The spacecraft will have one instrument, a suite of four cameras called VISOR (Venus Imaging System from Orbit for Reconnaissance). One camera will be sensitive to ultraviolet light to track cloud motions in the atmosphere. Additionally, a suite of three cameras sensitive to near-infrared light will be able to identify surface composition at regional scales by analyzing near-infrared heat emission from the surface when the spacecraft is over the night side of Venus. Since rock composition can be influenced by water, these images will give clues to how ancient oceans may have shaped the crust of Venus. The camera suite will provide the first compositional maps of Ishtar Terra, the high latitude “continent” on Venus with a range in height of up to 6.8 miles (11 kilometers). Ishtar may be the last manifestation of a kind of plate tectonics on Venus that shut off when the oceans dissipated about one billion years ago.
NASA Goddard is the principal investigator institution and will perform project management for the mission, as well as project systems engineering to develop the probe flight system. Goddard will build the VMS instrument in collaboration with the University of Michigan, and the sensor systems of the VASI instrument. Goddard also leads the project science support team.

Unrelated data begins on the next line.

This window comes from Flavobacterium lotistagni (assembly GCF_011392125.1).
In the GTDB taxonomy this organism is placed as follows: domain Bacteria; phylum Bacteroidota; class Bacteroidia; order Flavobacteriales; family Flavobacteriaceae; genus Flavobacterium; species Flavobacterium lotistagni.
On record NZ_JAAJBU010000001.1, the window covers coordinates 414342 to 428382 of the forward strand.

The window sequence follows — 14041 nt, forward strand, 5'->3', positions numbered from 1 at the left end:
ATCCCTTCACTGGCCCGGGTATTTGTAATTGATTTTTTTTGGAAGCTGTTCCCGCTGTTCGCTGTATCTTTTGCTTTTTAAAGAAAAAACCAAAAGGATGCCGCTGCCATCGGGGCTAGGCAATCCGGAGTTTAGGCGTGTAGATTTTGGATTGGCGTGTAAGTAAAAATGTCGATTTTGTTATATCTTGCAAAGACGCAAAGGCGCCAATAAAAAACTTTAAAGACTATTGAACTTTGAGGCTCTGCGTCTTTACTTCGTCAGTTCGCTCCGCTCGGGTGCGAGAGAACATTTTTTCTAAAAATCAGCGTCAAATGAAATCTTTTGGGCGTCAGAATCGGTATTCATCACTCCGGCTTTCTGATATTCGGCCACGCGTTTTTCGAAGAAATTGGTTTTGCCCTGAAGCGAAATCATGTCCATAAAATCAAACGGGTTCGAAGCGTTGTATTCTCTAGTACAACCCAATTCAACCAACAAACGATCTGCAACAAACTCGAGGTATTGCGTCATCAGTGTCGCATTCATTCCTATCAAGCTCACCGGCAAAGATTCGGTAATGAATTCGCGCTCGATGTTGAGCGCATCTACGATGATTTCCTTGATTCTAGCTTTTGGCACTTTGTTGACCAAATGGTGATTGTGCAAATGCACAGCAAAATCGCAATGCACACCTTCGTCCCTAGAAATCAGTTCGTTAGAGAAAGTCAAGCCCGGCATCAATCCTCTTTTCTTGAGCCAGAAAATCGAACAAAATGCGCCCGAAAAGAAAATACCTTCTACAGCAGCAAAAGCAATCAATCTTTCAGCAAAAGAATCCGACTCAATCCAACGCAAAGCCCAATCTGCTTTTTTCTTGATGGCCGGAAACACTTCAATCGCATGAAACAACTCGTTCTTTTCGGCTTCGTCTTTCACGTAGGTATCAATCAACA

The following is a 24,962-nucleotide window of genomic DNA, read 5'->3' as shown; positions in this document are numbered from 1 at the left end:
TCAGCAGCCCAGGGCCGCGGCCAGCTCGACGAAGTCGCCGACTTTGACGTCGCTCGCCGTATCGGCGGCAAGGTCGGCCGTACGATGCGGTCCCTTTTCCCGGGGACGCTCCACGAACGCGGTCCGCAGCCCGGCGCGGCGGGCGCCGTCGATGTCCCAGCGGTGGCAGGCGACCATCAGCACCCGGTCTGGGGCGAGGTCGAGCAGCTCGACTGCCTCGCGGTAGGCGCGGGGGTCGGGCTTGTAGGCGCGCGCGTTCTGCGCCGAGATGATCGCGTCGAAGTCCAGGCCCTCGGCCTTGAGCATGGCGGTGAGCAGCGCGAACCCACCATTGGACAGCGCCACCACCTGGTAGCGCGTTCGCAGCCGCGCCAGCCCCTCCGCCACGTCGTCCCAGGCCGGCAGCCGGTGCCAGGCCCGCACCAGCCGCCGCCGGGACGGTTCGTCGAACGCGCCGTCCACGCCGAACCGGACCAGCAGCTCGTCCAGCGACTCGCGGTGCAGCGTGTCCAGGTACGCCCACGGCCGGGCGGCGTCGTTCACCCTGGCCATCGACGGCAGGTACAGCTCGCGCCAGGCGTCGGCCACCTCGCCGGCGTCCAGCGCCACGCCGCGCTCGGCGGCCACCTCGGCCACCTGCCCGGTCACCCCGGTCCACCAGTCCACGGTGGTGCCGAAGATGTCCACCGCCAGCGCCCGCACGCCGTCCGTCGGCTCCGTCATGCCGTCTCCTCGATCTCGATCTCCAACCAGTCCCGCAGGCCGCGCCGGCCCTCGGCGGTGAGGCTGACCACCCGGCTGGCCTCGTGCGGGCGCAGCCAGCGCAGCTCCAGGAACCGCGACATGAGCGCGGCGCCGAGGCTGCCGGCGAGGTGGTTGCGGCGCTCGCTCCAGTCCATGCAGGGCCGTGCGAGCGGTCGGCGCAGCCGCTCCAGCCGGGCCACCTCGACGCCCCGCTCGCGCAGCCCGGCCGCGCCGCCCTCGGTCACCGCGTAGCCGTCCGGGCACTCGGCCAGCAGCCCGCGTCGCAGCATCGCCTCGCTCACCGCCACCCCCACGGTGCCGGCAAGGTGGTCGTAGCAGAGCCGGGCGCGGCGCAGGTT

Major partners are Lockheed Martin, Denver, Colorado, who will build the aeroshell and backshell (the entry and descent system) to carry the probe into the atmosphere and provide the parachutes to position it into the proper descent trajectory, as well as the probe carrier spacecraft, the flyby telecom system for the probe, the flyby science platform for the VISOR camera suite, and the carrier/orbital spacecraft. The Johns Hopkins University Applied Physics Laboratory in Laurel, Maryland will provide the two-way Frontier radio that the mission will use for communication between the probe and spacecraft, as well as science leadership of the VASI element. NASA’s Jet Propulsion Laboratory, Pasadena, California, will provide the VTLS instrument. Malin Space Science Systems, San Diego, California, will provide the cameras including the VenDI descent camera and the orbital/flyby VISOR suite. NASA’s Langley Research Center, Hampton, Virginia, will provide entry-descent-systems support and NASA’s Ames Research Center at Moffett Federal Airfield in California’s Silicon Valley will collaborate on the thermal protection system and entry-systems measurement systems. KinetX, Inc., Tempe, Arizona, will support flight dynamics and trajectory development with Goddard and Lockheed Martin.